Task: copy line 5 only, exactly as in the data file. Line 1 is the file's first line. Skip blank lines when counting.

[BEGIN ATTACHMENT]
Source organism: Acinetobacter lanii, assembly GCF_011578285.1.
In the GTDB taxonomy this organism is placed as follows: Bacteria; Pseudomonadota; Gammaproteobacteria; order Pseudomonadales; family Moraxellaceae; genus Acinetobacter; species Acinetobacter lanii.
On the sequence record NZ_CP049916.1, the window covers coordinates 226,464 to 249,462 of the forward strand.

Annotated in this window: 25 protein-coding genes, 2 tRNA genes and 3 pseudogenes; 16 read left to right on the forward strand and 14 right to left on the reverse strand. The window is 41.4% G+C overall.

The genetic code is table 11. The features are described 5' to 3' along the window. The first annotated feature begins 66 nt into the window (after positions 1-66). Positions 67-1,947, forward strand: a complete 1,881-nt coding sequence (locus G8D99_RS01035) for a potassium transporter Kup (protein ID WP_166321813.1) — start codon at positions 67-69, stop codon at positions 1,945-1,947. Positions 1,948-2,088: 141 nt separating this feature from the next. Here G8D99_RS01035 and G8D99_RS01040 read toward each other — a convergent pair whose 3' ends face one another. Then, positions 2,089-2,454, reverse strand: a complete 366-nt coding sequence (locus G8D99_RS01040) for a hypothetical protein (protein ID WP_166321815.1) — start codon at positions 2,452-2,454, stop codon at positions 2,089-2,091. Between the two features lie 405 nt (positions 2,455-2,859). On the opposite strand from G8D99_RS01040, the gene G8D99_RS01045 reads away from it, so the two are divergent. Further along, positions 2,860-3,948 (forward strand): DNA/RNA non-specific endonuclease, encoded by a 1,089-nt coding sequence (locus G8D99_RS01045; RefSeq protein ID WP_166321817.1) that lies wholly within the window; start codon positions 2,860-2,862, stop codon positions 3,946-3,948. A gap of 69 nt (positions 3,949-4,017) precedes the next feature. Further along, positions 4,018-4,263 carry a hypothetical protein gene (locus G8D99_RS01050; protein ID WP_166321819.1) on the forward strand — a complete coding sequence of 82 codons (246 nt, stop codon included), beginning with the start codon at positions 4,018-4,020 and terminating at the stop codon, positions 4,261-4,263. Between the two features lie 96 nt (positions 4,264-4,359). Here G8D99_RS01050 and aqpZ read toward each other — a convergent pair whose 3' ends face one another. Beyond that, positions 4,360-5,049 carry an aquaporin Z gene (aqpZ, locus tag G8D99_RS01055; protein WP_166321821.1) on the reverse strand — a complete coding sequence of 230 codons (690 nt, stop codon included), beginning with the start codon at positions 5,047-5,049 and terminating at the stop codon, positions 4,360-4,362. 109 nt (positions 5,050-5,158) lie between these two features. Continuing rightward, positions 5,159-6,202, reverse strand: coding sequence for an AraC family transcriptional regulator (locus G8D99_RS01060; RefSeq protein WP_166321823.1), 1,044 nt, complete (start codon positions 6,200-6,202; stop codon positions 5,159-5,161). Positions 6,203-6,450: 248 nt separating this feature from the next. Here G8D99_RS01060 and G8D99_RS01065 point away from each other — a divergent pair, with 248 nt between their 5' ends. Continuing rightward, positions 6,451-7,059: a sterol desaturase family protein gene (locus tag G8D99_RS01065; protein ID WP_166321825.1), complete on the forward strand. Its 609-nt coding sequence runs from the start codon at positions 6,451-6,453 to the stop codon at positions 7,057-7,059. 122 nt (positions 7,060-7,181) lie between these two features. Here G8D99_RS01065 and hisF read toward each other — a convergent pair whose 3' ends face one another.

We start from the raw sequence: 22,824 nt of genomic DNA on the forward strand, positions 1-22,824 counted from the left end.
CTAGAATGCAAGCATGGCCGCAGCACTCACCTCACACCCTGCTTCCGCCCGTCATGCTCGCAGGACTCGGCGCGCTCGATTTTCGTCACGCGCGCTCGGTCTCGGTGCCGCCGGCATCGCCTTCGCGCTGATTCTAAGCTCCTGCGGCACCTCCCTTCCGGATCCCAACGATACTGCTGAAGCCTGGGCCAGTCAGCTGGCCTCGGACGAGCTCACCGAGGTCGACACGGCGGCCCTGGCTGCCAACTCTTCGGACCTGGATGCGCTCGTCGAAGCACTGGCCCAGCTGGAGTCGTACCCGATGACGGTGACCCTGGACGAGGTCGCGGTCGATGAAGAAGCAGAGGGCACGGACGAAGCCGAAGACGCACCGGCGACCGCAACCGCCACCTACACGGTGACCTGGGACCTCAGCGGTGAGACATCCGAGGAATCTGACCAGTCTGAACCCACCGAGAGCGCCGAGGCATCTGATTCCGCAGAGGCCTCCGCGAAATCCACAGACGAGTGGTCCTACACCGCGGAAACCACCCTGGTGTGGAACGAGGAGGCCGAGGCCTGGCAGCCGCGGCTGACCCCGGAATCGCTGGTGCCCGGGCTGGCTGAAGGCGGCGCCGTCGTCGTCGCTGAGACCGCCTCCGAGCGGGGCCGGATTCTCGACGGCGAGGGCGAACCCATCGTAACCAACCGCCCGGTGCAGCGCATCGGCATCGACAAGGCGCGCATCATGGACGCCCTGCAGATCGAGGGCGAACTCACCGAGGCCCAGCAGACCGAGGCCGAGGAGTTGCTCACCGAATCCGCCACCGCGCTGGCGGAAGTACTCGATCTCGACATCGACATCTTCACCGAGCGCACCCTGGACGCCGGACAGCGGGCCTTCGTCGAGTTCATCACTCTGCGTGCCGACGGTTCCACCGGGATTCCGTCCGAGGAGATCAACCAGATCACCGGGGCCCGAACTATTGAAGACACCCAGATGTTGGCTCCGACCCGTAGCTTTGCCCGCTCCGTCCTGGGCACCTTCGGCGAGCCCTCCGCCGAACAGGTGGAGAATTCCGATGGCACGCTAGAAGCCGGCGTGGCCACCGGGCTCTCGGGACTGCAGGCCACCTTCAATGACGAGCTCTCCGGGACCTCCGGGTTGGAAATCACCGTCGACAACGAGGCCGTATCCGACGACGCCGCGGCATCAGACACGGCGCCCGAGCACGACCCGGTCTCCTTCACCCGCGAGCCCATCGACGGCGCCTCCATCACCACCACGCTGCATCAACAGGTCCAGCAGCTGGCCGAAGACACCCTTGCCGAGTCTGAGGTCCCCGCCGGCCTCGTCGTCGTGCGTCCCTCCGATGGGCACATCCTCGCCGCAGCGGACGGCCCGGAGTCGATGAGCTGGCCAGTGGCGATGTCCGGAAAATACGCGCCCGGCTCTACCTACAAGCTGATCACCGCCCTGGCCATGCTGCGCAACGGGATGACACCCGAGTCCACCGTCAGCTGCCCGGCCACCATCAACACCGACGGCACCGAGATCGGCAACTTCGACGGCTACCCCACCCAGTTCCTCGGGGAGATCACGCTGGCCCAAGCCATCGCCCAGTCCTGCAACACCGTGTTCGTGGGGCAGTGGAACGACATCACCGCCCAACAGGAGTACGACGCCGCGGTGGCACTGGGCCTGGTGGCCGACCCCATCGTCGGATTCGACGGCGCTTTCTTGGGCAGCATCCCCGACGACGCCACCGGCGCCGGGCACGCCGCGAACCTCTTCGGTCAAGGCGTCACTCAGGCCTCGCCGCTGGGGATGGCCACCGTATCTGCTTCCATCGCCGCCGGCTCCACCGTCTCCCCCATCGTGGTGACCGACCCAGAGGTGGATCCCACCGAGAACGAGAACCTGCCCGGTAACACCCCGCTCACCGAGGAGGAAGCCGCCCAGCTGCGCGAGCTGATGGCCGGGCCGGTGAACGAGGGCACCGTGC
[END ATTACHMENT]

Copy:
The genetic code is table 11. The features are described 5' to 3' along the window. The first annotated feature begins 66 nt into the window (after positions 1-66). Positions 67-1,947, forward strand: a complete 1,881-nt coding sequence (locus G8D99_RS01035) for a potassium transporter Kup (protein ID WP_166321813.1) — start codon at positions 67-69, stop codon at positions 1,945-1,947. Positions 1,948-2,088: 141 nt separating this feature from the next. Here G8D99_RS01035 and G8D99_RS01040 read toward each other — a convergent pair whose 3' ends face one another. Then, positions 2,089-2,454, reverse strand: a complete 366-nt coding sequence (locus G8D99_RS01040) for a hypothetical protein (protein ID WP_166321815.1) — start codon at positions 2,452-2,454, stop codon at positions 2,089-2,091. Between the two features lie 405 nt (positions 2,455-2,859). On the opposite strand from G8D99_RS01040, the gene G8D99_RS01045 reads away from it, so the two are divergent. Further along, positions 2,860-3,948 (forward strand): DNA/RNA non-specific endonuclease, encoded by a 1,089-nt coding sequence (locus G8D99_RS01045; RefSeq protein ID WP_166321817.1) that lies wholly within the window; start codon positions 2,860-2,862, stop codon positions 3,946-3,948. A gap of 69 nt (positions 3,949-4,017) precedes the next feature. Further along, positions 4,018-4,263 carry a hypothetical protein gene (locus G8D99_RS01050; protein ID WP_166321819.1) on the forward strand — a complete coding sequence of 82 codons (246 nt, stop codon included), beginning with the start codon at positions 4,018-4,020 and terminating at the stop codon, positions 4,261-4,263. Between the two features lie 96 nt (positions 4,264-4,359). Here G8D99_RS01050 and aqpZ read toward each other — a convergent pair whose 3' ends face one another. Beyond that, positions 4,360-5,049 carry an aquaporin Z gene (aqpZ, locus tag G8D99_RS01055; protein WP_166321821.1) on the reverse strand — a complete coding sequence of 230 codons (690 nt, stop codon included), beginning with the start codon at positions 5,047-5,049 and terminating at the stop codon, positions 4,360-4,362. 109 nt (positions 5,050-5,158) lie between these two features. Continuing rightward, positions 5,159-6,202, reverse strand: coding sequence for an AraC family transcriptional regulator (locus G8D99_RS01060; RefSeq protein WP_166321823.1), 1,044 nt, complete (start codon positions 6,200-6,202; stop codon positions 5,159-5,161). Positions 6,203-6,450: 248 nt separating this feature from the next. Here G8D99_RS01060 and G8D99_RS01065 point away from each other — a divergent pair, with 248 nt between their 5' ends. Continuing rightward, positions 6,451-7,059: a sterol desaturase family protein gene (locus tag G8D99_RS01065; protein ID WP_166321825.1), complete on the forward strand. Its 609-nt coding sequence runs from the start codon at positions 6,451-6,453 to the stop codon at positions 7,057-7,059. 122 nt (positions 7,060-7,181) lie between these two features. Here G8D99_RS01065 and hisF read toward each other — a convergent pair whose 3' ends face one another.